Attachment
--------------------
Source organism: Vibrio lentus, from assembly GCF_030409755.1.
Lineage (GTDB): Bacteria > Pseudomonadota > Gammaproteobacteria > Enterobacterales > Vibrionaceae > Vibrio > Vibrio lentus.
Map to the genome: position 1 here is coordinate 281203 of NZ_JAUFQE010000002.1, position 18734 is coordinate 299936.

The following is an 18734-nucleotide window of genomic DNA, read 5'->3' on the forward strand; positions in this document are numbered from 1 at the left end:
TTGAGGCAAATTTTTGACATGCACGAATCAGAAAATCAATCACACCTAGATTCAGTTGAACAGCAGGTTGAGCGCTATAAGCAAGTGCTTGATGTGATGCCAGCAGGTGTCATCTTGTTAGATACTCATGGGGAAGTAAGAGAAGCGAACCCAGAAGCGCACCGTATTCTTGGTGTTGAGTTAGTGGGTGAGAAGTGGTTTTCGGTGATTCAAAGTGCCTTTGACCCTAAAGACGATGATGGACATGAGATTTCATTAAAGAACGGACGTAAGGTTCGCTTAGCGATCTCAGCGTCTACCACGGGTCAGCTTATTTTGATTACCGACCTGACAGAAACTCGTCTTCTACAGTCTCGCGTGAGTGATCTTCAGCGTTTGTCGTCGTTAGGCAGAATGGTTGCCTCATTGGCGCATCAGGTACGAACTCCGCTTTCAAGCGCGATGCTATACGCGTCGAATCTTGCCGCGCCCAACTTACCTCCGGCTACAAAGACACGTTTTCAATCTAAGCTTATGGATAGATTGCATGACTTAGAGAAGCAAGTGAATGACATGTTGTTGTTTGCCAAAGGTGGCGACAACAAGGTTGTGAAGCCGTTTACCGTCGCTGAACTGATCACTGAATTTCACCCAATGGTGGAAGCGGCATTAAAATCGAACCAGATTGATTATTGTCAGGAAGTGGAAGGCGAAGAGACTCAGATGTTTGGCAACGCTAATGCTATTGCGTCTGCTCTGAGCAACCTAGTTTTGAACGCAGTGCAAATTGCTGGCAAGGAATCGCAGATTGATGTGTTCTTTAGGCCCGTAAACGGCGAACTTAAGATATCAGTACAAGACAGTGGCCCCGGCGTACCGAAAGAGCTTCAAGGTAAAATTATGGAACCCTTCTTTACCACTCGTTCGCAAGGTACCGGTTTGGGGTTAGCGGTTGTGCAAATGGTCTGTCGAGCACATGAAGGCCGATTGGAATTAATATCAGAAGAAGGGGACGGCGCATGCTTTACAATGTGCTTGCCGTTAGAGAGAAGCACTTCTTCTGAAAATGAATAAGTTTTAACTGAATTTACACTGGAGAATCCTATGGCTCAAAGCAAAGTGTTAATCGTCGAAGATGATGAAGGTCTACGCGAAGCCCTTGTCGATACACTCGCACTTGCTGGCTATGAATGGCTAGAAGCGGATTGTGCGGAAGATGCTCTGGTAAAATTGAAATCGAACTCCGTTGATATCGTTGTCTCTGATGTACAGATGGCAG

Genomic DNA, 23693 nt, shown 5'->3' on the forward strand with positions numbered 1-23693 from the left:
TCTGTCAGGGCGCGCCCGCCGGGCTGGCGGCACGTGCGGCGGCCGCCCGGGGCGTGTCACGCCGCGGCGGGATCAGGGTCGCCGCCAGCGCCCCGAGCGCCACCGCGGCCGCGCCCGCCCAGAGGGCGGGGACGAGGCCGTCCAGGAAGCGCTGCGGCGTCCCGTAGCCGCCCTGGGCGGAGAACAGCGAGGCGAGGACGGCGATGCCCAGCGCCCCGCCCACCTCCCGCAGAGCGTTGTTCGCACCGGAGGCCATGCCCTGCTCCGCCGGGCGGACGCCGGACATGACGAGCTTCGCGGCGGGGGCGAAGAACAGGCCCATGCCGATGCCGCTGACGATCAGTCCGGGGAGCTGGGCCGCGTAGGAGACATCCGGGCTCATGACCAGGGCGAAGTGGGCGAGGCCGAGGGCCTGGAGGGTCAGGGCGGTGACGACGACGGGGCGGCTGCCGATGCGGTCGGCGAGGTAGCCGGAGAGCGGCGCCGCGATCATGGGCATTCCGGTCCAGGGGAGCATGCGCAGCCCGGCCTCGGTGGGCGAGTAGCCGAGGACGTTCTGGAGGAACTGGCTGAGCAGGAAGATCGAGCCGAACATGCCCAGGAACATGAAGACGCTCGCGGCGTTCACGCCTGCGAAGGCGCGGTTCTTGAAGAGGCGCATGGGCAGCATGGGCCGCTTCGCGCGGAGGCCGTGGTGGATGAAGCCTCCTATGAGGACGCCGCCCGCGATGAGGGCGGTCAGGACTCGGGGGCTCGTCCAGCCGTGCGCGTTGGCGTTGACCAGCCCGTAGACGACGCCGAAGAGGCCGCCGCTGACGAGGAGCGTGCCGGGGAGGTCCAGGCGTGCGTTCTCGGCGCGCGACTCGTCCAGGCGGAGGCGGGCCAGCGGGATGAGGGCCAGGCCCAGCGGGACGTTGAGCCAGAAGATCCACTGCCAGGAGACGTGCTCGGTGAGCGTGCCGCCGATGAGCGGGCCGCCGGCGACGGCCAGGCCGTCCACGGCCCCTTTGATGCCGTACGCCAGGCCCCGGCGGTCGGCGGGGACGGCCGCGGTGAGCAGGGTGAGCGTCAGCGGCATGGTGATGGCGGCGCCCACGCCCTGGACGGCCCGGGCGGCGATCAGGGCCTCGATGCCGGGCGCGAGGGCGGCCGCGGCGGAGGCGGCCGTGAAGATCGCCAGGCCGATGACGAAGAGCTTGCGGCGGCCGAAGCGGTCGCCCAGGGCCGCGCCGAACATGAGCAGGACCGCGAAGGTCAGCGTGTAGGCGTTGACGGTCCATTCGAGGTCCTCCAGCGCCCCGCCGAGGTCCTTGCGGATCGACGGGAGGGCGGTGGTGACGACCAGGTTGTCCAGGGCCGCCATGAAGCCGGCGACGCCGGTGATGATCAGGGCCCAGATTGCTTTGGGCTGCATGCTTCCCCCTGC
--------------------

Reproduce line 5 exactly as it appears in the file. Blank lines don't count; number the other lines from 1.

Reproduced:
TTGAGGCAAATTTTTGACATGCACGAATCAGAAAATCAATCACACCTAGATTCAGTTGAACAGCAGGTTGAGCGCTATAAGCAAGTGCTTGATGTGATGCCAGCAGGTGTCATCTTGTTAGATACTCATGGGGAAGTAAGAGAAGCGAACCCAGAAGCGCACCGTATTCTTGGTGTTGAGTTAGTGGGTGAGAAGTGGTTTTCGGTGATTCAAAGTGCCTTTGACCCTAAAGACGATGATGGACATGAGATTTCATTAAAGAACGGACGTAAGGTTCGCTTAGCGATCTCAGCGTCTACCACGGGTCAGCTTATTTTGATTACCGACCTGACAGAAACTCGTCTTCTACAGTCTCGCGTGAGTGATCTTCAGCGTTTGTCGTCGTTAGGCAGAATGGTTGCCTCATTGGCGCATCAGGTACGAACTCCGCTTTCAAGCGCGATGCTATACGCGTCGAATCTTGCCGCGCCCAACTTACCTCCGGCTACAAAGACACGTTTTCAATCTAAGCTTATGGATAGATTGCATGACTTAGAGAAGCAAGTGAATGACATGTTGTTGTTTGCCAAAGGTGGCGACAACAAGGTTGTGAAGCCGTTTACCGTCGCTGAACTGATCACTGAATTTCACCCAATGGTGGAAGCGGCATTAAAATCGAACCAGATTGATTATTGTCAGGAAGTGGAAGGCGAAGAGACTCAGATGTTTGGCAACGCTAATGCTATTGCGTCTGCTCTGAGCAACCTAGTTTTGAACGCAGTGCAAATTGCTGGCAAGGAATCGCAGATTGATGTGTTCTTTAGGCCCGTAAACGGCGAACTTAAGATATCAGTACAAGACAGTGGCCCCGGCGTACCGAAAGAGCTTCAAGGTAAAATTATGGAACCCTTCTTTACCACTCGTTCGCAAGGTACCGGTTTGGGGTTAGCGGTTGTGCAAATGGTCTGTCGAGCACATGAAGGCCGATTGGAATTAATATCAGAAGAAGGGGACGGCGCATGCTTTACAATGTGCTTGCCGTTAGAGAGAAGCACTTCTTCTGAAAATGAATAAGTTTTAACTGAATTTACACTGGAGAATCCTATGGCTCAAAGCAAAGTGTTAATCGTCGAAGATGATGAAGGTCTACGCGAAGCCCTTGTCGATACACTCGCACTTGCTGGCTATGAATGGCTAGAAGCGGATTGTGCGGAAGATGCTCTGGTAAAATTGAAATCGAACTCCGTTGATATCGTTGTCTCTGATGTACAGATGGCAG